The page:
They also looked at what parents talked about. While they analysed the speech in many ways, one was to simply to divide what was said into two categories, ‘business talk’ and ‘conversational talk.’  ’Business talk’ was the essentials, the commands and disciplines involved in looking after young children. ‘Conversational talk’ was all the other chit chat and gossip that parents engaged in with their children. Their findings showed all parents engaged in business talk. All parents had to get their children dressed, out the door, fed, washed and they had to keep them safe. But the more talkative parents engaged in far more conversational talk. They chatted with their kids and gave them running commentaries on what was happening. And it was the conversational talk that was particularly valuable. It was this non-essential talk that gave the children the richness of vocabulary and experience of language.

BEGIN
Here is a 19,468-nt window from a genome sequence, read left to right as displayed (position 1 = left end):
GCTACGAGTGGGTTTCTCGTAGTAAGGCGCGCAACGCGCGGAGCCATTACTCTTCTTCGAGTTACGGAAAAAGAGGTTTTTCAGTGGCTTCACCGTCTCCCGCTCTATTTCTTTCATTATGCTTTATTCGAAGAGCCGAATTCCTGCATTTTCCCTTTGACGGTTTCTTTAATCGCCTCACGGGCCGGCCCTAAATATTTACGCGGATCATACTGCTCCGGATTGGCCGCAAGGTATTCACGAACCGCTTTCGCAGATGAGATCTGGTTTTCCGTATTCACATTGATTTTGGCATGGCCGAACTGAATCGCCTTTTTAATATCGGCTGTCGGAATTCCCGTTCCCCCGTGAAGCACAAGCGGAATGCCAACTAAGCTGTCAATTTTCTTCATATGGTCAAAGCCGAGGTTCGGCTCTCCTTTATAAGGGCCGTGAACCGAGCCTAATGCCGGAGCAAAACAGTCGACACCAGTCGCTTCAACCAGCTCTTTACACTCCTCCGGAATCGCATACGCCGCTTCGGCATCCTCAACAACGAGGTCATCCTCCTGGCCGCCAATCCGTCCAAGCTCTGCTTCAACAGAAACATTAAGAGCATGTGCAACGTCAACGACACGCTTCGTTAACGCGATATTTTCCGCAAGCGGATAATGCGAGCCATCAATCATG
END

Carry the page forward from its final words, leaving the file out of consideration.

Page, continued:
The implications of this research are fairly obvious. Talking to your child is incredibly important. Children need to experience language to learn it.  And the more you talk, the better.  The parents of the children with the largest vocabularies were talking to their child nearly 500 times per hour. That’s on average eight times per minute or nearly ¾ of the time.  If, like me, you are feeling a little overwhelmed by the idea of trying to use 2000 words per hour,  day in day out, then I hope you find the following fact comforting.  It doesn’t really matter what you talk about. If you talk more, you’ll automatically be talking about more things and use a greater variety of words.  The art is apparently just to chat away.

Finally, if you’re reading this and thinking I haven’t been talking nearly that much then hope is also at hand.  As Hart and Risley’s research demonstrate, you can change the trajectory that your pre-school child is on by changing how you interact with them.

Betty Hart and Todd R Risley Meaningful Differences in the Everyday Experience of Young American Children (1995) and The Social World of Children Learning to Talk (2000)